Murdoch: $2 Billion Internet Budget Still “Feels About Right” But Door Still Open

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The News Corp. earnings call is still going on but worth nothing that Chairman and CEO Rupert Murdoch met the persistent questions about his internet moves head on during his opening remarks. Murdoch said the company’s strategy by creating Fox Interactive Media is “both offensive and defensive.” (See extended comments for detailed excerpts.) As for spending, Murdoch said the $2 billion budget he mentioned earlier is still operative — “feels about right” — but he left the door wide open if deals make sense. He said none of the deals that may be in the works now are major money.

— Asked about interest in AOL, Murdoch said, “We’ve not made any offer to them of any sort for any participation. … It would be quite wrong to say we were in negotiations. We were just looking. I don’t expect anything to come of it. It may, but … ”

— Asked if the profits or the companies acquired by FIM would take a hit during the transition, COO Peter Chernin said, “We would not expect the profits to decrease.” They expect any investment in technology to be more than offset by ad sales growth. He added, “We expect to see the segment growing.” News Corp. will break interactive out as a segment but probably not until the next fiscal year, which means the first sight of standalone results would be this time next year. Not sure that’s going to thrill analysts.

— Both Murdoch and Chernin took pains to mention the length of time the internet strategy has been in the works, as if to brush aside comments from others like Sir Martin Sorrell about moving in haste. Murdoch said each of the major acquisitions thus far had been on the radar as far back as Februrary.

— Asked about search, Murdoch said the video seacrh engine hinted at in a previous call — presumed by many to be Blinkx — was still in play.

— In addition to expected advertising increases to grow the segment, Murdoch cited upcoming launch of MySpace.com in Britain and other countries, an American Idol site in 2006 and an anticipated boost across IGN from the new xBox.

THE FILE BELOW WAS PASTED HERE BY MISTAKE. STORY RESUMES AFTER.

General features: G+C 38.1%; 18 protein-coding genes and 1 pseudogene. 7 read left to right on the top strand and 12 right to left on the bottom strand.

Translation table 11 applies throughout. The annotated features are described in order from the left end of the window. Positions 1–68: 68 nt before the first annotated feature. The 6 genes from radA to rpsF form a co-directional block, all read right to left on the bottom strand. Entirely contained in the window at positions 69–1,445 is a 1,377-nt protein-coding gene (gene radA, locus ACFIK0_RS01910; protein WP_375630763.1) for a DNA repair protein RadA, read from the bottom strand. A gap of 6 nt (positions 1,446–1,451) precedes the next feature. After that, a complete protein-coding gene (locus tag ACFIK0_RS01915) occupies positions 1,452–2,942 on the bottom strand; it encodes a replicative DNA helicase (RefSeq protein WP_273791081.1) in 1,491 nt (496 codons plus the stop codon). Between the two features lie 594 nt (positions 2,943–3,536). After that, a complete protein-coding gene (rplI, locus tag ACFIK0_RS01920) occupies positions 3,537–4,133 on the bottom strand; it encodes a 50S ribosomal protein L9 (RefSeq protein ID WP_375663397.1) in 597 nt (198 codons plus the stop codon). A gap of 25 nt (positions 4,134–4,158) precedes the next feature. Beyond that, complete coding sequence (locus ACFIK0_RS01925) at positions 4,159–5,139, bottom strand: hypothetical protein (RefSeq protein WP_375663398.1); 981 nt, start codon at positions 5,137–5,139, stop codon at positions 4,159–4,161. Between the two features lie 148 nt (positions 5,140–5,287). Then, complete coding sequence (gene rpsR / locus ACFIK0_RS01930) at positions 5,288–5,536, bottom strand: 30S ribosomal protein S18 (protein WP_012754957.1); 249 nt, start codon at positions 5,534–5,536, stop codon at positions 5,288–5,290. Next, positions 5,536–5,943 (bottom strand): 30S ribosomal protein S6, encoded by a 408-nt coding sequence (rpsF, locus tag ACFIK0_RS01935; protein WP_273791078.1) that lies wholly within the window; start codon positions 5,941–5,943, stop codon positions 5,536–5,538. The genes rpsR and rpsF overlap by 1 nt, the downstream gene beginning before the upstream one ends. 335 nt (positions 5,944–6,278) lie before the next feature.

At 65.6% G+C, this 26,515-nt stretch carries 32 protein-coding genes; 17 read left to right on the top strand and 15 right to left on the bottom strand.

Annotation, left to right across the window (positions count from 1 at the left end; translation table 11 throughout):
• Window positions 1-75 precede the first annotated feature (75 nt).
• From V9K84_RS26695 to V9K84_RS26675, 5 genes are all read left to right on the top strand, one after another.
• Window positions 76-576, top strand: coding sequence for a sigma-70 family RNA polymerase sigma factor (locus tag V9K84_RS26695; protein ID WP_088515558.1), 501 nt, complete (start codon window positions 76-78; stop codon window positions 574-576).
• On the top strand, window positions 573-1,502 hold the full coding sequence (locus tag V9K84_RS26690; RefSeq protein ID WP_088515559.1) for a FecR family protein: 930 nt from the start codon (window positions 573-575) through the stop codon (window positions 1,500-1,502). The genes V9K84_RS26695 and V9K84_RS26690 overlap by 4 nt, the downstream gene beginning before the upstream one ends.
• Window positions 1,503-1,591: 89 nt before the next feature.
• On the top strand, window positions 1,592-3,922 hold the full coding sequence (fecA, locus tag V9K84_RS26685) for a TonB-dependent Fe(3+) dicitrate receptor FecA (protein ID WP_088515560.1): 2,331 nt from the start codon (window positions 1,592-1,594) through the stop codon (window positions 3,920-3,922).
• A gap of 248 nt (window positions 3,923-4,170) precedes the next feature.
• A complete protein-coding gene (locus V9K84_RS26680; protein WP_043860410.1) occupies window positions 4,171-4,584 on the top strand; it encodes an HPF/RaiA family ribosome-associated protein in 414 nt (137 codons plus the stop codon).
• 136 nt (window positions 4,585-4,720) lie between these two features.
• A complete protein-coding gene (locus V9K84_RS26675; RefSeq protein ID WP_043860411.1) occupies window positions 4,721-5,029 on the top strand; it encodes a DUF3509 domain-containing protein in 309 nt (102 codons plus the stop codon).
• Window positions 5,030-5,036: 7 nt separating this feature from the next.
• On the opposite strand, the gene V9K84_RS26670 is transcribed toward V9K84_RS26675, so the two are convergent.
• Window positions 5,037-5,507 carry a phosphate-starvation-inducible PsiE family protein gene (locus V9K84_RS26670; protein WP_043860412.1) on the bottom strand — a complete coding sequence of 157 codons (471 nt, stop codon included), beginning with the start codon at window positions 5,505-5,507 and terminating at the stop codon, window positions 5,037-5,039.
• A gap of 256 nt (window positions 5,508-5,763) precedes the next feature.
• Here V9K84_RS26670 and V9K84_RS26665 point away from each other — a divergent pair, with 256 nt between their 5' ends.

More in extended entry here

mp3logo1.gif You can download the audio here. (12.2 Megs, 1 hour, 6 min.)


Murdoch explains his internet strategy: The questions you hear most frequently, not necessarily in this order are ‘what’s your overall strategy? Will you stop at $2 billion in investments? And how much money can you make?’ Let me try and address each of these.

First, our strategy is both offensive and defensive: Offensive in the sense that we think we’re in a great position, possibly the best position of any media company today, to take advantage of the unique content we have in news, sports and general entertainment and to generate real revenue to profits with this content in a broadband-enabled world. Offensive, also, in the sense that among those who use the internet most often — teens and young adults — we at News Corp. have more success reaching them than any other single content provider in the world. We know how to program for this audience. We know how to market our product to them and we have a mass of content from ‘The O.C.’ to ‘The Family Guy’ to ‘The Simpsons’ to the AFL to our vast film and television library to reach them.
Defensive in the sense that we recognized more than a year ago that to sit on the sidelines while more and more advertising revenue migrated to the internet and broadband expanded very fast would have been a dereliction of our responsibility. We resolved then to seize the opportunity â

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